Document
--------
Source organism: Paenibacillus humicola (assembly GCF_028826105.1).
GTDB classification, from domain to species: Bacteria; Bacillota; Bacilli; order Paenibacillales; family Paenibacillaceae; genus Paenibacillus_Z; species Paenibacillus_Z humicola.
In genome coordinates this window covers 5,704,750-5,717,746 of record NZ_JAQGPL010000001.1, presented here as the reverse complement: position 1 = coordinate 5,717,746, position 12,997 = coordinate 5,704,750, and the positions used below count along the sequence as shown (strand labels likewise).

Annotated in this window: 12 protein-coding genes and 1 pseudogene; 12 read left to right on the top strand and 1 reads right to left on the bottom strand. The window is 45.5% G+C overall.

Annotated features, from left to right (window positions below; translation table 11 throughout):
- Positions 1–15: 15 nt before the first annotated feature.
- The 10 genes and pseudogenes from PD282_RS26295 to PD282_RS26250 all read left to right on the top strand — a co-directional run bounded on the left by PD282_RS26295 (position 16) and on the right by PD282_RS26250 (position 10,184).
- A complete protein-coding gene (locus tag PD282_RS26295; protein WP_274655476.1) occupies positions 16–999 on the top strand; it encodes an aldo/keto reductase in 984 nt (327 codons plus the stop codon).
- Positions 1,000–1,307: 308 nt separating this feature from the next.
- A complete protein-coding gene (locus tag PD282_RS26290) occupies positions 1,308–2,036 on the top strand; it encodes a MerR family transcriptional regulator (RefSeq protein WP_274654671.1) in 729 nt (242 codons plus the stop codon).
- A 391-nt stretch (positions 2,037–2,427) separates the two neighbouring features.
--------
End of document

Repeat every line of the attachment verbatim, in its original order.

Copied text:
Source organism: Paenibacillus humicola (assembly GCF_028826105.1).
GTDB classification, from domain to species: Bacteria; Bacillota; Bacilli; order Paenibacillales; family Paenibacillaceae; genus Paenibacillus_Z; species Paenibacillus_Z humicola.
In genome coordinates this window covers 5,704,750-5,717,746 of record NZ_JAQGPL010000001.1, presented here as the reverse complement: position 1 = coordinate 5,717,746, position 12,997 = coordinate 5,704,750, and the positions used below count along the sequence as shown (strand labels likewise).

Annotated in this window: 12 protein-coding genes and 1 pseudogene; 12 read left to right on the top strand and 1 reads right to left on the bottom strand. The window is 45.5% G+C overall.

Annotated features, from left to right (window positions below; translation table 11 throughout):
- Positions 1–15: 15 nt before the first annotated feature.
- The 10 genes and pseudogenes from PD282_RS26295 to PD282_RS26250 all read left to right on the top strand — a co-directional run bounded on the left by PD282_RS26295 (position 16) and on the right by PD282_RS26250 (position 10,184).
- A complete protein-coding gene (locus tag PD282_RS26295; protein WP_274655476.1) occupies positions 16–999 on the top strand; it encodes an aldo/keto reductase in 984 nt (327 codons plus the stop codon).
- Positions 1,000–1,307: 308 nt separating this feature from the next.
- A complete protein-coding gene (locus tag PD282_RS26290) occupies positions 1,308–2,036 on the top strand; it encodes a MerR family transcriptional regulator (RefSeq protein WP_274654671.1) in 729 nt (242 codons plus the stop codon).
- A 391-nt stretch (positions 2,037–2,427) separates the two neighbouring features.